Professional Web Applications Themes

Initializing NSViews (in doents) - Mac Programming

Until now I've let the NSView subclasses be initialized via awakeFromNib, and that has worked well. But now I'm working on a doent-based app where the doc window has two views; one for a subclass of NSView (which is also the root class of the data tree that makes up the doent) and one for an NSTableView, which is an outlet for the NView subclass. The NSView subclass itself is displayed in an NSScrollView, and it is initialized by awakeFromNib. This app works fine the way it is until I try loading a saved doent. What happens then is the ...

  1. #1

    Default Initializing NSViews (in doents)

    Until now I've let the NSView subclasses be initialized via
    awakeFromNib, and that has worked well. But now I'm working on a
    doent-based app where the doc window has two views; one for a
    subclass of NSView (which is also the root class of the data tree that
    makes up the doent) and one for an NSTableView, which is an outlet
    for the NView subclass. The NSView subclass itself is displayed in an
    NSScrollView, and it is initialized by awakeFromNib.

    This app works fine the way it is until I try loading a saved
    doent. What happens then is the following:

    - A new doent is initialized, and with it the doent window and a
    new instance of the NSView subclass.
    - loadDataRepresentation: releases the first instance of the NSView
    subclass and loads the saved version. As far as I can tell it loads
    correctly.
    - awakeFromNib initializes a new instance of the NSView subclass, and
    the instance that was loaded floats in in limbo. I can access it but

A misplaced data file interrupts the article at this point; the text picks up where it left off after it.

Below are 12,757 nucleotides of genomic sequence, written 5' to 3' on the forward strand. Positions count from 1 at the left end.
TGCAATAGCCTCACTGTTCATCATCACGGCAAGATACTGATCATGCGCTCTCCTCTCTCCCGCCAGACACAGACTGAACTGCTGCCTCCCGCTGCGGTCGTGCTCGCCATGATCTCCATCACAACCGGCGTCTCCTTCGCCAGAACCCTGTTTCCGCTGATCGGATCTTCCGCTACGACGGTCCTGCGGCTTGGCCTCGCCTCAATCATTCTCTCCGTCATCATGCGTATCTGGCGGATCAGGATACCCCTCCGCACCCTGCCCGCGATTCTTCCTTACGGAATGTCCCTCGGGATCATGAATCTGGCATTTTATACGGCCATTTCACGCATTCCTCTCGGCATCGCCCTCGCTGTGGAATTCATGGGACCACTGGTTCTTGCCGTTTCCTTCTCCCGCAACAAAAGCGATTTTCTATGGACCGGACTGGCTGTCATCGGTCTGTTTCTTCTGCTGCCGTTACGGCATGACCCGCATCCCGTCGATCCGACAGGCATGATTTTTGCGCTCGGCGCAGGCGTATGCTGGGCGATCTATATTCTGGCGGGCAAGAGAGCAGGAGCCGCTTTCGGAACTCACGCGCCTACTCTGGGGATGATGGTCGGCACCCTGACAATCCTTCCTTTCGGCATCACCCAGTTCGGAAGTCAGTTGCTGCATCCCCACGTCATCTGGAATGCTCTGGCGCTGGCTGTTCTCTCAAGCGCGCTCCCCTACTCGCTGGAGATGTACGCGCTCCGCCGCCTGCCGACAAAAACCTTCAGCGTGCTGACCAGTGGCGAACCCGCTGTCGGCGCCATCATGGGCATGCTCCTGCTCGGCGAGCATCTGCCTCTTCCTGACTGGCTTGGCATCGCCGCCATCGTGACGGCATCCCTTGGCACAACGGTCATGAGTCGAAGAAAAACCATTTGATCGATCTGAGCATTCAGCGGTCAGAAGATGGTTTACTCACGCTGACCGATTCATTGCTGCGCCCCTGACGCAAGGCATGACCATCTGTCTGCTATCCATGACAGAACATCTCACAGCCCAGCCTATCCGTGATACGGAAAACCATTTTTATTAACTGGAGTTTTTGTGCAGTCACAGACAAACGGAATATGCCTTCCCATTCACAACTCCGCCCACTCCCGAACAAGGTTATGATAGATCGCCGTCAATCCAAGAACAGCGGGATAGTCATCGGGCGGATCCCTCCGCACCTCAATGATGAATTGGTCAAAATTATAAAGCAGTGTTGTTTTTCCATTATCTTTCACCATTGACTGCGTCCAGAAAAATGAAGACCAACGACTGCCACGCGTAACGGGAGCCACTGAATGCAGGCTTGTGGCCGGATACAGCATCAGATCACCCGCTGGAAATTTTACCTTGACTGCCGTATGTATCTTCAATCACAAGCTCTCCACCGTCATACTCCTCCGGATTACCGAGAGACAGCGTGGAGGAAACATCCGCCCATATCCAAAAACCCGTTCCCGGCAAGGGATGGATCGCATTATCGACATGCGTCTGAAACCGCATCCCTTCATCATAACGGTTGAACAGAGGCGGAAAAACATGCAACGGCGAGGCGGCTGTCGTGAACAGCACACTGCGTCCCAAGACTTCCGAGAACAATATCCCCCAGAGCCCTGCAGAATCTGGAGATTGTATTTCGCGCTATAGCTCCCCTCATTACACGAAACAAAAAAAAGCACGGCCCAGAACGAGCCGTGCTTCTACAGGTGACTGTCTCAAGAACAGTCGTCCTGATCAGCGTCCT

it won't be displayed.

    So what is the correct way to initialize an instance of NSView in a
    doent?

    --
    C Lund, www.notam02.no/~clund
    C Guest

  2. #2

    Default Re: Initializing NSViews (in doents)

    C Lund <no> wrote:
     

    Why is any instance of the NSView subclass being "loaded"? An NSView
    isn't data. Your doent (the stuff you load off disk when the user
    says Open) should consist of just data (the M in MVC). The NSView in the
    window should come from the nib (the V in MVC). When the window appears,
    you tell the view to do whatever it needs to do in order to display the
    data (the C in MVC). m.

    --
    matt neuburg, phd = com, http://www.tidbits.com/matt/
    Read TidBITS! It's free and smart. http://www.tidbits.com
    matt Guest

  3. #3

    Default Re: Initializing NSViews (in doents)

    C Lund <no> wrote:
     

    That all depends. You could do it IB, along with the rest of your
    doent window. Drag your NSView subclass's .h file out of PB to the
    nib file in IB, and then drag a 'CustomView' from the palette to the
    doent window. Make sure the CustomView is selected, go to Custom
    Class on the inspector, and select your NSView subclass.

    Now hook up the outlets and actions and all that, and you're set.
    Paul Guest

  4. #4

    Default Re: Initializing NSViews (in doents)

    In article <1g45h7t.7t0oixg14y80N%com>,
    com (matt neuburg) wrote:
     

    So an NSView should only be initialized once, and from then on I only
    change the content? Seems I was trying to do too much with too few
    classes...

    --
    C Lund, www.notam02.no/~clund
    C Guest

  5. #5

    Default Re: Initializing NSViews (in doents)

    In article <chello.com>,
    C Lund <no> wrote:
     
    >
    > So an NSView should only be initialized once, and from then on I only
    > change the content? Seems I was trying to do too much with too few
    > classes...[/ref]

    I don't know how your program is designed, but you should always at
    least try to follow MVC. (If you already know about all this, just skip